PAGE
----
More than merely assert the right of Community Choice, or "opt-out" aggregation, the League asserted that their franchise rights gave local governments the exclusive authority over power providers within their jurisdictions. "Under any restructuring program, local government should have the authority to become an aggregator to negotiate the purchase of electricity with electricity suppliers for their customers. The decision of whether the individual customer within a local government jurisdiction should have the option to purchase power directly from an electricity supplier should be made by the local governing body, consistent with the principle of local control."

By September, 1996, however, it was clear that the legislature would not recognize these rights, and the League of Cities became strangely silent on the issue, meekly endorsing legislation which curtailed the franchise authorities of local governments by restricting their aggregation to an "opt-in" approach, and denying outright that the legislation was harmful to local governments.

There is in fact a prehistory of municipal activism in the electric industry which partly explains why Community Choice was prohibited in AB1890. Prior to its passage - indeed prior to the restructuring debate itself, the city of Palm Springs had been active for a number of years in an attempt to separate its community from Southern California Edison's system by means of a "Muni Lite" proposal presented to the Federal Energy Regulatory Commission (FERC). In it, Palm Springs claimed that sundry distribution facilities owned by the city qualified Palm Springs as a "municipal utility" with rights to buy and sell power as a wholesaler within its jurisdiction. The intention of "Muni-Lite" was to enable the city to open up competitive bidding among alternate power suppliers to serve the businesses and residents of Palm Springs.

With staunch opposition from Southern California Edison and Pacific Gas and Electric, the FERC eventually rejected Palm Springs' claim as a "sham wholesale transaction" in the months just prior to deregulation, mainly on the basis that it would interfere with the state legislature's efforts to negotiate a deregulation "stakeholder agreement."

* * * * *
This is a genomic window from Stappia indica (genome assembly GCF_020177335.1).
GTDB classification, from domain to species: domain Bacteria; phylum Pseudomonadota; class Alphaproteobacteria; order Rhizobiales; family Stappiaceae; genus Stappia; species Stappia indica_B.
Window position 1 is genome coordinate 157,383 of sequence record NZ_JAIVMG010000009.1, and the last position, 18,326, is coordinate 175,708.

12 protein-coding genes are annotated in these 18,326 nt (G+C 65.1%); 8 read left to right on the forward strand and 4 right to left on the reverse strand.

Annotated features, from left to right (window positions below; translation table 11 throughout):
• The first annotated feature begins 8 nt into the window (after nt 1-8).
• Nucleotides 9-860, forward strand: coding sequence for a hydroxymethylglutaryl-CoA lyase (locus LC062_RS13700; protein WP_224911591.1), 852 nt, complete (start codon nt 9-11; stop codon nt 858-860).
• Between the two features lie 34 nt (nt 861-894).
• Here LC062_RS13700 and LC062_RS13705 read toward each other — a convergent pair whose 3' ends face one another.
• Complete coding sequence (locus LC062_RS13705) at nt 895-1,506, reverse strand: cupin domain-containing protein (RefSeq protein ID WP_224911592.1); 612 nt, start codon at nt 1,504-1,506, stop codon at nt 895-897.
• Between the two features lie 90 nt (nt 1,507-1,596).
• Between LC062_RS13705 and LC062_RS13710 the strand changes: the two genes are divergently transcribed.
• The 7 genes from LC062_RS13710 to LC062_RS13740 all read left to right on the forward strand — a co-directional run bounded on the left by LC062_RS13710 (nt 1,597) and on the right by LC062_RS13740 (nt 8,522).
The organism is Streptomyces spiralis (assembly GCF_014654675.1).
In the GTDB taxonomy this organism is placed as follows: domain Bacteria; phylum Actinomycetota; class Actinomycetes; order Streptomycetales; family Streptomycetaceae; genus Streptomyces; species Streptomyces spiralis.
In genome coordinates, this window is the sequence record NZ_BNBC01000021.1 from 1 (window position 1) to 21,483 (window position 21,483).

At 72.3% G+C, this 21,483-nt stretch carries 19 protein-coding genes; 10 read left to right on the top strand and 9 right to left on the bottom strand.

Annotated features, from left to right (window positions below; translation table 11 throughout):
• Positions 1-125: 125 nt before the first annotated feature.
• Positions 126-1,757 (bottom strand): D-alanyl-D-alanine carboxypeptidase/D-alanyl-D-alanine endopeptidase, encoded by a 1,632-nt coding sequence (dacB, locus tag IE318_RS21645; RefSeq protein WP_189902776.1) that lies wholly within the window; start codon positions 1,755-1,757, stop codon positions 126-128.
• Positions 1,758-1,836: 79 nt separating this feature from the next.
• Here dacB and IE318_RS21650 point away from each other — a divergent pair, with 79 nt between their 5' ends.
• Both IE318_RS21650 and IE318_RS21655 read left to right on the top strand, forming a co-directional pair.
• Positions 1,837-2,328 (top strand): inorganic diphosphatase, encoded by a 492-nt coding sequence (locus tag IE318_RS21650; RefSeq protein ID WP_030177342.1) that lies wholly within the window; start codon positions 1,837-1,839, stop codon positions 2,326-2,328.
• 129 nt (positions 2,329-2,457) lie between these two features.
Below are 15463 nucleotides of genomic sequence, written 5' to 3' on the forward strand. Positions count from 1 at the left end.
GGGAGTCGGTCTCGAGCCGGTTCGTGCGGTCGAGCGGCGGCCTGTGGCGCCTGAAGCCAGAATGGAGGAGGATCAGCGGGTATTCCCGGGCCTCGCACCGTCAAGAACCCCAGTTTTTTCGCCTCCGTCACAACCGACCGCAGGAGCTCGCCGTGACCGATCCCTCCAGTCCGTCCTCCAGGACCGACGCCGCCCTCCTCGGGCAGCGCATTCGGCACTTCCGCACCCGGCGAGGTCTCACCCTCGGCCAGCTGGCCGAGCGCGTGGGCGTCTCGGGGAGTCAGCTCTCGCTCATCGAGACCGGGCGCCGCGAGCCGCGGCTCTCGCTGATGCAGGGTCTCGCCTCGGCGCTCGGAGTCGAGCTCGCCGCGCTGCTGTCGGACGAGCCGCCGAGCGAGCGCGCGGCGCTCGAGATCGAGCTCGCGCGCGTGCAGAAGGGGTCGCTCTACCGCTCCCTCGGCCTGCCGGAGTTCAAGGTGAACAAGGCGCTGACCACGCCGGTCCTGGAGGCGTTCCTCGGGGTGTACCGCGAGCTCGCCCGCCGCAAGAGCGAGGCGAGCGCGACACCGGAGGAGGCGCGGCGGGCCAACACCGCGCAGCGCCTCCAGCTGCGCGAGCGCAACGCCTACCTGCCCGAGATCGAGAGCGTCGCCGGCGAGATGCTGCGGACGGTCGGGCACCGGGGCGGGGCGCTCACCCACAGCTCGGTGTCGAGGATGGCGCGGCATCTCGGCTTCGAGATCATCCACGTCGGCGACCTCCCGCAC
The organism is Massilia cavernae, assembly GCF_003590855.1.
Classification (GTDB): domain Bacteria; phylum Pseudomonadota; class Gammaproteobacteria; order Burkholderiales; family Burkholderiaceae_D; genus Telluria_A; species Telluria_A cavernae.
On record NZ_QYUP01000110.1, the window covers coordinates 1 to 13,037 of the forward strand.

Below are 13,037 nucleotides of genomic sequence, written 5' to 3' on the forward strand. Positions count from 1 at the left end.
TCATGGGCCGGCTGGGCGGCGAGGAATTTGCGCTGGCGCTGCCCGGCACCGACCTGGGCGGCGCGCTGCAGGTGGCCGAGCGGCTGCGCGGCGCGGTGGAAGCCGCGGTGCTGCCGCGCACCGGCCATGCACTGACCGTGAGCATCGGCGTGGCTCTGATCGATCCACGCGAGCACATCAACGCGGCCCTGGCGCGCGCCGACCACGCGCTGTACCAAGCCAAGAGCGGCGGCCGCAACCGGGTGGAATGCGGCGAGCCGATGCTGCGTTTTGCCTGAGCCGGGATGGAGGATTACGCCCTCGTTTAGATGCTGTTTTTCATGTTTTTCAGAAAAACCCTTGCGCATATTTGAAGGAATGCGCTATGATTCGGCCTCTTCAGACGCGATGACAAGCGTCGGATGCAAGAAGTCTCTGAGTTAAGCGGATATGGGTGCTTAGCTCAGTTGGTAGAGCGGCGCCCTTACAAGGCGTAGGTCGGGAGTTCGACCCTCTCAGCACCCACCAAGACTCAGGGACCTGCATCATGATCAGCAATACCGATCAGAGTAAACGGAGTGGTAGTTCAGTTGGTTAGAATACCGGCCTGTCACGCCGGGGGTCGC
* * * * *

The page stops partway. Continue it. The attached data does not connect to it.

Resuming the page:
AB1890, which was the result of those negotiations, severely restricted cities from getting very involved in the deregulated market. Proponents of the legislation said it was modeled on long distance telecommunications deregulation, under which individual consumers have enjoyed a significant choice of service providers seeking their business (many have since demonstrated that telecomm deregulation has also hurt small consumers). Under the telecomm model, the very act of allowing competition would deliver choice to consumers. Few questioned whether power suppliers would compete for any consumer's business.

Regarding Community Choice as a form of "slamming," the legislation treated municipal or county aggregation as no different from commercial aggregators, requiring that communities seeking to purchase power collectively sign up each consumer individually. This has come to be known as "opt-in" municipal aggregation. The logic of this provision was that because consumers would have choice, any municipal intermediary role would interfere with this choice.

It soon became clear, however, that residents and small businesses in California had been locked out of an uncompetitive market. Only months after California regulators claimed its market was "open to competition," and a despite spending $10 million in marketing and advertising in California, dereg champion Enron Corporation had signed up only 30,000 customers (a $333 per customer marketing cost), announced "it's virtually impossible to make money" on small customers, and scaled back its efforts to market power to residents and small businesses. San Francisco-based Working Assets, expected to play a significant role as a green power marketer, said it would not enter the California market. Since that time, virtually all "consumer choice" in the state has been restricted to large corporate consumers such as the California Manufacturers' Association, McDonald's, Jack in the Box, etc..